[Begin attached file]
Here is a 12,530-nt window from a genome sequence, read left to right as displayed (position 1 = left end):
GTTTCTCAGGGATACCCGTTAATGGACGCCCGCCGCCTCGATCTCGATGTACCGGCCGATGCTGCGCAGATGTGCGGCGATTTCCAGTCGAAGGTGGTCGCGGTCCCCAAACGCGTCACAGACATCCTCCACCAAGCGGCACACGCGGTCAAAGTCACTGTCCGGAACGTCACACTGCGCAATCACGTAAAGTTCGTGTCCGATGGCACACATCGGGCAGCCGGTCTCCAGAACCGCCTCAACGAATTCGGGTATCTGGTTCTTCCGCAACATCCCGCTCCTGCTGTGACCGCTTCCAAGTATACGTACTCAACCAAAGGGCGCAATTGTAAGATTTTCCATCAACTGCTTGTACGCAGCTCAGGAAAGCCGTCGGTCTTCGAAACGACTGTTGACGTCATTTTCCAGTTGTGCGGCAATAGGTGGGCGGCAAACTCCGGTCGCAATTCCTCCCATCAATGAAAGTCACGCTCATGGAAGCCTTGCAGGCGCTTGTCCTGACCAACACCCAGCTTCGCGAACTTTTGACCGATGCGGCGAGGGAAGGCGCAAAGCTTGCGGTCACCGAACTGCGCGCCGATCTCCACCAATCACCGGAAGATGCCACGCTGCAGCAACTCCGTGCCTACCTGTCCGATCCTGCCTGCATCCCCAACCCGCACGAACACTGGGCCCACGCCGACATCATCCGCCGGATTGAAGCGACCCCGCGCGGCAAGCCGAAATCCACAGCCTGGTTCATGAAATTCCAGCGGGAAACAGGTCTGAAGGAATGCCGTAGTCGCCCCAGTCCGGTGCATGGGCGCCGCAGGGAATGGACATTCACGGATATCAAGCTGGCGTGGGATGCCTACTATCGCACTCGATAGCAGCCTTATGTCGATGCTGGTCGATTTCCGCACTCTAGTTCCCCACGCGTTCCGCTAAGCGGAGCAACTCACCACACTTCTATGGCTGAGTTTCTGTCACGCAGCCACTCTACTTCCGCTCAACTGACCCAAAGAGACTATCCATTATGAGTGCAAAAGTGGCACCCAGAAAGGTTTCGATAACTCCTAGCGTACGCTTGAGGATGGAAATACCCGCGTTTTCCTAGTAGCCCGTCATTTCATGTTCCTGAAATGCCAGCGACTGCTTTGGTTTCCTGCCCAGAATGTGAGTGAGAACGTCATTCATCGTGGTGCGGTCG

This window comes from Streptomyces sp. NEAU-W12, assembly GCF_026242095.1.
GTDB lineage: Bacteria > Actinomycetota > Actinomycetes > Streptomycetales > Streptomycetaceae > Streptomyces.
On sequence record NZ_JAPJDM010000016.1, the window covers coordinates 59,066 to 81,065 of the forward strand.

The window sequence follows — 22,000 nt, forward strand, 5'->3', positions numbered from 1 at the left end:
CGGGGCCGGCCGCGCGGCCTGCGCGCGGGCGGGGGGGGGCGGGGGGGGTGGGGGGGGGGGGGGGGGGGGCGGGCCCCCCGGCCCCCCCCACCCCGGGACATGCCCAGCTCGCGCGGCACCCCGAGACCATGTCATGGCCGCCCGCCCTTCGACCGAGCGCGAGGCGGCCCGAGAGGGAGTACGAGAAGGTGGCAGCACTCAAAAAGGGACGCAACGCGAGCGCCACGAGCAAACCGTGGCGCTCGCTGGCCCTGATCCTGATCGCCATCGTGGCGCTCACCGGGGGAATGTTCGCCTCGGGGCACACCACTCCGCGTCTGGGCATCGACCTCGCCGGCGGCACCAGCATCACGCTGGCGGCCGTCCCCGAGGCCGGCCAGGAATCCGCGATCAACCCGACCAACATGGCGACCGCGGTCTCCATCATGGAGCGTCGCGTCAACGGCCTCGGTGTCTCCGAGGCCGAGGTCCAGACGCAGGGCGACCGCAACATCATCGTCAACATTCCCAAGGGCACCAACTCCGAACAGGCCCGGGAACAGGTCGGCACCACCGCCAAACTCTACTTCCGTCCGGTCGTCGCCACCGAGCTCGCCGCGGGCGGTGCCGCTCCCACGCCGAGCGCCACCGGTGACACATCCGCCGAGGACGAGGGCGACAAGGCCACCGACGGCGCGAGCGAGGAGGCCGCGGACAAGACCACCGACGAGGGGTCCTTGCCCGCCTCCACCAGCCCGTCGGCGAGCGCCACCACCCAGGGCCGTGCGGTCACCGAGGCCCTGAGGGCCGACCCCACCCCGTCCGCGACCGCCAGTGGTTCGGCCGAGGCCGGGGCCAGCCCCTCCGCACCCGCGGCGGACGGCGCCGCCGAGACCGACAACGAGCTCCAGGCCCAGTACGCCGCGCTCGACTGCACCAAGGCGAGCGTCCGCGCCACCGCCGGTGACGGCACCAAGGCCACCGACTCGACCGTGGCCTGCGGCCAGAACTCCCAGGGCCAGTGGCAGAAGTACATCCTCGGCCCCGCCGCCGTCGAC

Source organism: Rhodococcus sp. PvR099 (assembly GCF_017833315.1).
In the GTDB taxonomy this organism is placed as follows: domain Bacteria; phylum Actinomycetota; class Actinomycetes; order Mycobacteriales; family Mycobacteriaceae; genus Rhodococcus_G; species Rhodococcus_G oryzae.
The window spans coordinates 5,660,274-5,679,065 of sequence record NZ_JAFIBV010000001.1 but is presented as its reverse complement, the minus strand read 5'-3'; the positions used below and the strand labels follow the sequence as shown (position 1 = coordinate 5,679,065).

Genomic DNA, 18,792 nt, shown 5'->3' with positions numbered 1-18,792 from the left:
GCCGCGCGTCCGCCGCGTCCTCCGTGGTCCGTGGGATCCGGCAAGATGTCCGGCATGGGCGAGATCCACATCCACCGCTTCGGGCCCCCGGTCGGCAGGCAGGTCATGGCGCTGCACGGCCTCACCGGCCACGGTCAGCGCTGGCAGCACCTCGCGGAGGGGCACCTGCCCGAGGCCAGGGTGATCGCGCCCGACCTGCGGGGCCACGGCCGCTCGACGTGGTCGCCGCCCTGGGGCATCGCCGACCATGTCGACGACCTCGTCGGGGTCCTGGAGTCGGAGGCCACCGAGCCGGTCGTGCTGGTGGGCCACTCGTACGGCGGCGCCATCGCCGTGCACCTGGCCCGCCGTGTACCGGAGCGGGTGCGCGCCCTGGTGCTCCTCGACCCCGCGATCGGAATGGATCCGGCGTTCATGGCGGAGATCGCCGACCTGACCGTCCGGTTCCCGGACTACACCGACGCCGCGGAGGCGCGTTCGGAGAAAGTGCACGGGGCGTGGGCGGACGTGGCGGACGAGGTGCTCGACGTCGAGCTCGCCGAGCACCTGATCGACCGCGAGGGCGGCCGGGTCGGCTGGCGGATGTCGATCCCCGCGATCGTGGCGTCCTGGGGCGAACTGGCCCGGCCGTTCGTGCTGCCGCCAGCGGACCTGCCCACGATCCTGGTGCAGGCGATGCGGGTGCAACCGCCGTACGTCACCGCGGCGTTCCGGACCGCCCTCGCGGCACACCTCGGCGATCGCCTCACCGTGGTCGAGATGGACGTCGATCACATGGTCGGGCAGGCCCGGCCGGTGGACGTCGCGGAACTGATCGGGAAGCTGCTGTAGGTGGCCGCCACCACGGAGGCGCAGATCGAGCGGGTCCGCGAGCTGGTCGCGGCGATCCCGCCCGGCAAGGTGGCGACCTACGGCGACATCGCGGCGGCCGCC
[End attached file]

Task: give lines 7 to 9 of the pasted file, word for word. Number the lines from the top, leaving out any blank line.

CGGGGCCGGCCGCGCGGCCTGCGCGCGGGCGGGGGGGGGCGGGGGGGGTGGGGGGGGGGGGGGGGGGGGCGGGCCCCCCGGCCCCCCCCACCCCGGGACATGCCCAGCTCGCGCGGCACCCCGAGACCATGTCATGGCCGCCCGCCCTTCGACCGAGCGCGAGGCGGCCCGAGAGGGAGTACGAGAAGGTGGCAGCACTCAAAAAGGGACGCAACGCGAGCGCCACGAGCAAACCGTGGCGCTCGCTGGCCCTGATCCTGATCGCCATCGTGGCGCTCACCGGGGGAATGTTCGCCTCGGGGCACACCACTCCGCGTCTGGGCATCGACCTCGCCGGCGGCACCAGCATCACGCTGGCGGCCGTCCCCGAGGCCGGCCAGGAATCCGCGATCAACCCGACCAACATGGCGACCGCGGTCTCCATCATGGAGCGTCGCGTCAACGGCCTCGGTGTCTCCGAGGCCGAGGTCCAGACGCAGGGCGACCGCAACATCATCGTCAACATTCCCAAGGGCACCAACTCCGAACAGGCCCGGGAACAGGTCGGCACCACCGCCAAACTCTACTTCCGTCCGGTCGTCGCCACCGAGCTCGCCGCGGGCGGTGCCGCTCCCACGCCGAGCGCCACCGGTGACACATCCGCCGAGGACGAGGGCGACAAGGCCACCGACGGCGCGAGCGAGGAGGCCGCGGACAAGACCACCGACGAGGGGTCCTTGCCCGCCTCCACCAGCCCGTCGGCGAGCGCCACCACCCAGGGCCGTGCGGTCACCGAGGCCCTGAGGGCCGACCCCACCCCGTCCGCGACCGCCAGTGGTTCGGCCGAGGCCGGGGCCAGCCCCTCCGCACCCGCGGCGGACGGCGCCGCCGAGACCGACAACGAGCTCCAGGCCCAGTACGCCGCGCTCGACTGCACCAAGGCGAGCGTCCGCGCCACCGCCGGTGACGGCACCAAGGCCACCGACTCGACCGTGGCCTGCGGCCAGAACTCCCAGGGCCAGTGGCAGAAGTACATCCTCGGCCCCGCCGCCGTCGAC

Source organism: Rhodococcus sp. PvR099 (assembly GCF_017833315.1).
In the GTDB taxonomy this organism is placed as follows: domain Bacteria; phylum Actinomycetota; class Actinomycetes; order Mycobacteriales; family Mycobacteriaceae; genus Rhodococcus_G; species Rhodococcus_G oryzae.